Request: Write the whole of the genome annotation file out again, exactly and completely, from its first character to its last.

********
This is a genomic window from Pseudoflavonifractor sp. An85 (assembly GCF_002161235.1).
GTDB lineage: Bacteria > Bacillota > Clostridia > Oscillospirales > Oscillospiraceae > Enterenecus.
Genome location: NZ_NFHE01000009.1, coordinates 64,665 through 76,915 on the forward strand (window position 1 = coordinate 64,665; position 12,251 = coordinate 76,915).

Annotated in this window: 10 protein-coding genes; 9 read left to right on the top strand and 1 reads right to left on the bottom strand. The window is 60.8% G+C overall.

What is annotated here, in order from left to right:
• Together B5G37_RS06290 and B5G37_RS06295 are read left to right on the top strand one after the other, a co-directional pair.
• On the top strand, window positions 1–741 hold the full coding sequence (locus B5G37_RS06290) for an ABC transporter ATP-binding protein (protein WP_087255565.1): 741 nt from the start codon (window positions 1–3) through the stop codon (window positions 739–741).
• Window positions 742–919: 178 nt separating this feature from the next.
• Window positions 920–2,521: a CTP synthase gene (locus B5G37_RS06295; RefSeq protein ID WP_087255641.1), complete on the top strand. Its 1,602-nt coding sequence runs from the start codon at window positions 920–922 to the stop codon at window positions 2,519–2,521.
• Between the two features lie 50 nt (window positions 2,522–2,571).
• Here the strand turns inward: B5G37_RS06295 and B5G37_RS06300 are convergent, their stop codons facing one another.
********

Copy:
This is a genomic window from Pseudoflavonifractor sp. An85 (assembly GCF_002161235.1).
GTDB lineage: Bacteria > Bacillota > Clostridia > Oscillospirales > Oscillospiraceae > Enterenecus.
Genome location: NZ_NFHE01000009.1, coordinates 64,665 through 76,915 on the forward strand (window position 1 = coordinate 64,665; position 12,251 = coordinate 76,915).

Annotated in this window: 10 protein-coding genes; 9 read left to right on the top strand and 1 reads right to left on the bottom strand. The window is 60.8% G+C overall.

What is annotated here, in order from left to right:
• Together B5G37_RS06290 and B5G37_RS06295 are read left to right on the top strand one after the other, a co-directional pair.
• On the top strand, window positions 1–741 hold the full coding sequence (locus B5G37_RS06290) for an ABC transporter ATP-binding protein (protein WP_087255565.1): 741 nt from the start codon (window positions 1–3) through the stop codon (window positions 739–741).
• Window positions 742–919: 178 nt separating this feature from the next.
• Window positions 920–2,521: a CTP synthase gene (locus B5G37_RS06295; RefSeq protein ID WP_087255641.1), complete on the top strand. Its 1,602-nt coding sequence runs from the start codon at window positions 920–922 to the stop codon at window positions 2,519–2,521.
• Between the two features lie 50 nt (window positions 2,522–2,571).
• Here the strand turns inward: B5G37_RS06295 and B5G37_RS06300 are convergent, their stop codons facing one another.